BlackBerry Ending, Explained: What Happens To BlackBerry?

Delving into the lifespan of RIM and their revolutionary BlackBerry products, ‘BlackBerry’ is a comedydrama film directed by Matt Johnson. The film features Jay Baruchel and Glenn Howerton in central roles as the company’s Co-CEOs, alongside Saul Rubinek, Rich Sommer, and others. Following BlackBerry’s rise to influence and power, the film revolves around co-founders Mike Lazaridis and Douglas Fregin after they partner up with a business “shark,” Jim Balsillie. With Mike’s brains backed by Balsillie’s skills and experience, RIM’s BlackBerry soars to astronomic heights. However, sooner than expected, RIM encounters a setback that proves hard to bounce back from.

If you’re curious to see where this enthralling journey takes this tech industry giant, here is everything you need to know about the ending of ‘BlackBerry.’ SPOILERS AHEAD!

BlackBerry Plot Synopsis

During the late 90s, in Waterloo, Ontario, Canada, Mike Lazaridis and his friend/business partner, Douglas Fregin, arrive at Sutherland Schultz to pitch their new product, Pocket Link. Jim Balsillie, who is distracted due to his own upcoming merger meeting, declines the pair’s business and advises them to come up with a new name. However, later at the merger meeting, Jim overplays his authority and loses his job. As a result, Jim approaches Mike in his office to offer a proposal to Mike.

Jim tells Mike that he will leave his job at SS for Jim’s company, Research In Progress, a.k.a RIM, and invest in it. In exchange, Jim wants Mike to make him the company’s CEO. Doug is vehemently against the idea, and Mike turns down Jim’s offer. Nevertheless, later when RIM’s 16 million deal with US Robotics falls through, Mike realizes his company needs someone with experience in the business world. As such, Jim becomes Co-CEO of RIM alongside Mike, with 33% of the company for 125 thousand dollars.

As the first order of business, Jim tries to fix the deal with US Robotics and learns that they know about Mike’s Pocket Link product. Jim swiftly books a meeting with John Woodman from Verizon, a communication company, to pitch their all-in-one mobile device with integrated email facilities. Consequently, the engineers at RIM scramble to prepare a working prototype of Pocket Link. Although the pitch meeting picks up on a rocky start, it ends in a success.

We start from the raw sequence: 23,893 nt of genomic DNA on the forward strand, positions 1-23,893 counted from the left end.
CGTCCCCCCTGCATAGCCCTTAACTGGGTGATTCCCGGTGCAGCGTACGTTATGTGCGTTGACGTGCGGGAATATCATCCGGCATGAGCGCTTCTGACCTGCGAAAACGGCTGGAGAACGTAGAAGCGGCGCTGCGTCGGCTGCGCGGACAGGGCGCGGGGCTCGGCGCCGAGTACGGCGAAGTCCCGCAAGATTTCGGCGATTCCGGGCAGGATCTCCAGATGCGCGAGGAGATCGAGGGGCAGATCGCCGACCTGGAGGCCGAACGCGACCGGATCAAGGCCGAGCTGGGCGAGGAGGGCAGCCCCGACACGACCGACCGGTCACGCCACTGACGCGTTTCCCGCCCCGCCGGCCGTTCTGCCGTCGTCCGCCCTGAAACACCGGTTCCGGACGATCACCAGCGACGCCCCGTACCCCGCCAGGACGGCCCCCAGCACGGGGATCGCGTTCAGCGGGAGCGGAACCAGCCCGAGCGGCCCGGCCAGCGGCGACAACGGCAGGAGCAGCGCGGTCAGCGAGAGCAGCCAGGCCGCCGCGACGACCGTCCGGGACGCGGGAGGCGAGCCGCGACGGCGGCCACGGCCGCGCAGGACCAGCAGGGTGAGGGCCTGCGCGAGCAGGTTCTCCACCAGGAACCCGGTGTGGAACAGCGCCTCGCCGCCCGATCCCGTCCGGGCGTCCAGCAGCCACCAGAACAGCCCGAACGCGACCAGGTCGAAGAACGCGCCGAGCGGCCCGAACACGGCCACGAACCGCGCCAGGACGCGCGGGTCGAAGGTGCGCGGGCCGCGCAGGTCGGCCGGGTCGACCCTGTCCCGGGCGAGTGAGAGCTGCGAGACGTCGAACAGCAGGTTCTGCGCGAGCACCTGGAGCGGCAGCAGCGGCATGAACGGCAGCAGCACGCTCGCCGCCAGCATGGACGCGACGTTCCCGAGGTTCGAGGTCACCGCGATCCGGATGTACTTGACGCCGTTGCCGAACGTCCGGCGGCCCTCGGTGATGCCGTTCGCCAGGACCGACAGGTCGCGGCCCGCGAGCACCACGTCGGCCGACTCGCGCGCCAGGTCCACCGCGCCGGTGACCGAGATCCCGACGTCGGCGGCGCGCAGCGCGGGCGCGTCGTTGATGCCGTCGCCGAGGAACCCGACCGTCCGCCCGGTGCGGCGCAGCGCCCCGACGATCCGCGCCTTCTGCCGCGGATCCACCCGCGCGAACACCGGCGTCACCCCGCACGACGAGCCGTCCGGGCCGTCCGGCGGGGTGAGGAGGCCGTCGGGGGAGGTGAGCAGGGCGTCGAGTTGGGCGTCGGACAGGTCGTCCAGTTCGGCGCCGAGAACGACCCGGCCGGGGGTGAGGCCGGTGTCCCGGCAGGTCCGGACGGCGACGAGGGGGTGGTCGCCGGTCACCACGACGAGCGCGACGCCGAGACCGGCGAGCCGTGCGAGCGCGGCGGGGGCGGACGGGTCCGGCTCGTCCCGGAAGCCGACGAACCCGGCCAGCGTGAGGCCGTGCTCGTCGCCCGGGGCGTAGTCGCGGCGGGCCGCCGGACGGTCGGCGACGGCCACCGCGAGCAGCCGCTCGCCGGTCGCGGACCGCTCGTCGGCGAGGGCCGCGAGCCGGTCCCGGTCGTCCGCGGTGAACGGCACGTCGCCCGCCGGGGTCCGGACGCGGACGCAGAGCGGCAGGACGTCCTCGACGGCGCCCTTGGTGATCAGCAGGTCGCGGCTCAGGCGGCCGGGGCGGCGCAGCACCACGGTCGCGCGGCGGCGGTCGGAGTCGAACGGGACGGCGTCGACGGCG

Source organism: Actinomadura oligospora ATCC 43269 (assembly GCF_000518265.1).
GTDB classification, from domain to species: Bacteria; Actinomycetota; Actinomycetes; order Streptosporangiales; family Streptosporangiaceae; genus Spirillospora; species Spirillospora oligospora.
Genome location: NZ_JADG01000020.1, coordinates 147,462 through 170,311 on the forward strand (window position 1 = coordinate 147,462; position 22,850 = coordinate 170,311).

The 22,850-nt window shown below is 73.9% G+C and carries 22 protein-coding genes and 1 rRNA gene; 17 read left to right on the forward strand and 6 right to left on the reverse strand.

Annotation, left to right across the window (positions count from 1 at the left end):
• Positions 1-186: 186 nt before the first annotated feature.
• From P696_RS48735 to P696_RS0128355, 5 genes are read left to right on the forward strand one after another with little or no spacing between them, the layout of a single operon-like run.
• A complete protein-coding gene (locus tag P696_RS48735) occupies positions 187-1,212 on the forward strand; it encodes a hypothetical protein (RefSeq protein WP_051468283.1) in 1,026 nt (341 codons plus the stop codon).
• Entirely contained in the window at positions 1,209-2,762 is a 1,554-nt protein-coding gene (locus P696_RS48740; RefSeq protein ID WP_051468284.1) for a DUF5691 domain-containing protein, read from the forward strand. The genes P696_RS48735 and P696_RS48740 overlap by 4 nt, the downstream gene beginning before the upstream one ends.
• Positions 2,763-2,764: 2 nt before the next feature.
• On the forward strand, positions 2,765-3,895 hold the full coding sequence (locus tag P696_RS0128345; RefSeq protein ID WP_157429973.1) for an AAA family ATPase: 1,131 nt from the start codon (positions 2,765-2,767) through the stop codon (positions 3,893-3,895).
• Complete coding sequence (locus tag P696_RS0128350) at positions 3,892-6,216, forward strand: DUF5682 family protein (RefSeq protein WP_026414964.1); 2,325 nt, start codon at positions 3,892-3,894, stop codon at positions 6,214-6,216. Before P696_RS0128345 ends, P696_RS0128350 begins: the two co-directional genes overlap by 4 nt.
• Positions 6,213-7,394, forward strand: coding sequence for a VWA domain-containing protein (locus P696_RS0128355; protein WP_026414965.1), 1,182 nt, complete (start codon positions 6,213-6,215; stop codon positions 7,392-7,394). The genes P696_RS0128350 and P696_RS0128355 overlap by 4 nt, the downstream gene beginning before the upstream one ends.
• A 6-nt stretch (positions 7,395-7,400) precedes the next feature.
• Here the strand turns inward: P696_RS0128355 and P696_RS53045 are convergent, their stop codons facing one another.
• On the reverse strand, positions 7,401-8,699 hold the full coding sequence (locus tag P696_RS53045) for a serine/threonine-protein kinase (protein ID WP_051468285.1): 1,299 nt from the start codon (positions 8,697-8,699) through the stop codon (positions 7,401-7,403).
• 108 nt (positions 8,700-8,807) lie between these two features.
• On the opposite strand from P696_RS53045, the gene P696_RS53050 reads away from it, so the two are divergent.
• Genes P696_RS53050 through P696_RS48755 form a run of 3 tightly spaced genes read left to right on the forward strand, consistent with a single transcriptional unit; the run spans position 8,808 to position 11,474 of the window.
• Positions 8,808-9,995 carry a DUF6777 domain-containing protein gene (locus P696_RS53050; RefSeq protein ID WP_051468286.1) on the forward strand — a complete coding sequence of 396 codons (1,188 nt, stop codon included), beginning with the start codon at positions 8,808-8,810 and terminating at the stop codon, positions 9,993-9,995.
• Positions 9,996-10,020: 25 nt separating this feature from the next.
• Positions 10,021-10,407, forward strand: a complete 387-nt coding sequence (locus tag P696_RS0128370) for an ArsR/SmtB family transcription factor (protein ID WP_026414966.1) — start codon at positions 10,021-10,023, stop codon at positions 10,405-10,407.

By 2003, BlackBerry phones become the hottest new tech everywhere. The company rapidly grows, changing the lives of Mike, Jim, and their employees forever. Eventually, competitor Carl Yankowski from Palm Pilot comes knocking at RIM’s door, proposing a merger between the companies and threatening with a hostile takeover otherwise. Jim plays nice with Carl and buys himself enough time to increase his product sales. However, once the sales increase, they bypass Verizon’s limit load. Simultaneously, Jim also poaches several engineers from big companies like Paul Stannos, the head physical engineer of Google.

Soon, a global BlackBerry crisis follows due to constant user service interruption. Once Mike realizes Jim has bypassed the limit load, he tries to find a way to overcome the limit. At the suggestion of a former Naughty Boy employee, Mike solves the issue by hacking into Verizon’s towers. Once Verizon realizes it can now sell over 2 million BlackBerry devices, the BlackBerry stocks skyrocket by 400%. Due to the same, RIM avoids Palm Pilot’s hostile takeover, and by 2007, BlackBerry dominates the market.

Once at their peak, Jim’s attention diverts to entertaining his interest in hockey games and NHL. Meanwhile, the Securities and Exchange Commission tries to get hold of the head of RIM in a serious investigation. To make matters worse, Steve Jobs announces his new smartphone, iPhone, to the market. With a revolutionary design and big promises, Apple’s iPhone threatens to wipe out BlackBerry, much to Mike’s denial.

BlackBerry Ending: What Happens To BlackBerry After The iPhone Announcement?

After Apple announces the iPhone, Mike overlooks it, refusing to see it as the threat it is. Instead, he continues to work on his new product design, with a trackpad built into the phone’s keyboard. Since Mike has revolutionized the market with his original BlackBerry products, he’s unwilling to face that another industry revolutionary is trying to overtake him. Moreover, the difference in time between the invention of BlackBerry and the iPhone is also minuscule.

Therefore, Mike firmly insists that iPhone’s touchscreen feature is trivial and unappealing. He believes the users love the classic BlackBerry keyboard click and believes customers won’t be interested in a phone without a keyboard. However, when Mike unveils the new product to the Verizon board, the members are unimpressed, having seen the iPhone presentation. When Woodman expresses his disappointment and compares BlackBerry to iPhone, Mike snaps and lies about having a similar touchscreen product.